On moving swiftly on …

We have been encouraged since the 90s to move swiftly on from almost anything, relationships, jobs, conversations even.  It is part of the disposability culture that we have been encouraged to adopt because it improves  consumption by a fraction of a percentage point.

I have touched upon this in a few previous posts.  Children are encouraged to want things you can buy from a very early age now, one product I am thinking of here is ‘My first album’ which comprises of brightly coloured music for children in a thick plastic player.

This is training, and nothing else.  In order to support the political economy, you are to spend your life thinking of little else but what to want as the answer to any problem.

Likewise, the employment culture of forgetting any notion of ‘do ast thou would be done to’ and regarding people as objects, that I have seen rather too much of this year is a similar construct.  Although this was set up for business, it actually just fosters an atmosphere of vicious vanity, in that the vainest and most vicious thrive by eliminating others.

Interestingly, as we see from the fact I still have Little Shiva and my tiresome sister staring at the site, vain and vicious people do not actually move on.  Instead they continue to focus on the object of hatred in the hope of detecting more suffering.  They do this because they are unwell, and this is the only indication that they have that they exist.  Rather than self-reflecting and going off to do some self-development, they continue to check whether you have noticed them or not.

This is  not rational behaviour.  Rational behaviour would be to say – I have caused this person pain, I do not want to do  that again in case someone does it to me.  Irrational behaviour is to sit and stare at your victim hoping to inflict more suffering later.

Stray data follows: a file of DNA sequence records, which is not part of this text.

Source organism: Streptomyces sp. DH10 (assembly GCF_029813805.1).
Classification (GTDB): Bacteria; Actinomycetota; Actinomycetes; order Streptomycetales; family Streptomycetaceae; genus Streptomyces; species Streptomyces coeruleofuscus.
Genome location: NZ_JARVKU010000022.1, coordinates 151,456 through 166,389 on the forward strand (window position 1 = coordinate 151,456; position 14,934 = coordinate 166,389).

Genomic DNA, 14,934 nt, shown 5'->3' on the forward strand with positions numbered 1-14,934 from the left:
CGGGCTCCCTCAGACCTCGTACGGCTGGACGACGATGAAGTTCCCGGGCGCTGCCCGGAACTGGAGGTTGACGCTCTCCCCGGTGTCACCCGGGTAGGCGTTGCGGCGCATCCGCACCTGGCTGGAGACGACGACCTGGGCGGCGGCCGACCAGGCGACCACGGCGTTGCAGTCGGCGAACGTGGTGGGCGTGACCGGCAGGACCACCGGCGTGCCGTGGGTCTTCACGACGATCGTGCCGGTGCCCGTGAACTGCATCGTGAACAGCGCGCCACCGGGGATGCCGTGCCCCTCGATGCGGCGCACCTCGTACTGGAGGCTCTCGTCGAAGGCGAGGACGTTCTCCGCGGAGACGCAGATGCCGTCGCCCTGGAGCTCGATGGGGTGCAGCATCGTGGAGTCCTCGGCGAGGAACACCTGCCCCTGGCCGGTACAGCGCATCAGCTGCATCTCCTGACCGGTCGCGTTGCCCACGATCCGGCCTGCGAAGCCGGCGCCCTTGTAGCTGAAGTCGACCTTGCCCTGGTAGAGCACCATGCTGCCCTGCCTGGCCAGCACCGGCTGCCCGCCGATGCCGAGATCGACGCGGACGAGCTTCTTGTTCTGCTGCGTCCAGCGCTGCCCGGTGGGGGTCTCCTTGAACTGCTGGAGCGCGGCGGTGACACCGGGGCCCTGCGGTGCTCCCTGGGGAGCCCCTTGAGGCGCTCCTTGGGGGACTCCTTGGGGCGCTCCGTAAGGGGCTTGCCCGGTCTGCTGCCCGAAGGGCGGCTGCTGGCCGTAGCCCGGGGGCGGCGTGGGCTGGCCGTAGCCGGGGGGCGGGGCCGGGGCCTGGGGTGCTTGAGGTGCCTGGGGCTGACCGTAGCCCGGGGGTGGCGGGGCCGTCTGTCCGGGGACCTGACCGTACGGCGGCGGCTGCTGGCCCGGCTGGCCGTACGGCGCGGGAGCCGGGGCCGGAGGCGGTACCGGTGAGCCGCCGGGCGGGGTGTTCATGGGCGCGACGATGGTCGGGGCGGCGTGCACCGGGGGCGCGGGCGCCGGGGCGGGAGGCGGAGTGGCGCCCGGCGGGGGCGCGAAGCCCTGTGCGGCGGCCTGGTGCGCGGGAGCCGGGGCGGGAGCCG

There is nothing one can do, however.  The condition is incurable, so as the object of this behaviour, the only way to deal with it is to compartmentalise it and go and do something else yourself.

As we have seen from the case of Wolfe’s wife blocking me (see previous post), it is not always possible to move swiftly on, particularly when you weren’t trying to inflict any pain in the first place.  In this case, the correct course of action was to cry a lot and figure out what was wrong with me.  This introspective way of looking at it was correct, although it felt pretty bonkers at the time.  Not all reverberating thoughts are bad ones, even when you wonder why you are still thinking about somebody you don’t feel you ought to worry about at all. (when I say I love Wolfe, it does not mean that we get on particularly smoothly or that I want to be with him 24/7, it means that he is a rich source of personal inspiration and at times joy.)

So, having said all that, whilst I do not agree that moving on from every problem is a solution that is useful – some things are learning experiences, even if they don’t seem like it at the time – it is important to figure out whether your obsessions are useful.  If they aren’t producing anything useful to you, chances are they are not.


The new job is another long term temporary contract.  I actually want another one that is coming up shortly, but whether I will be considered for it is another matter.  In any case, now I can afford the time to think about it, I have three baby businesses to think about.

Four major pieces of writing are being worked on at the moment, I will speak to you once they are in draft form.  Until then I haven’t got the time, sorry.


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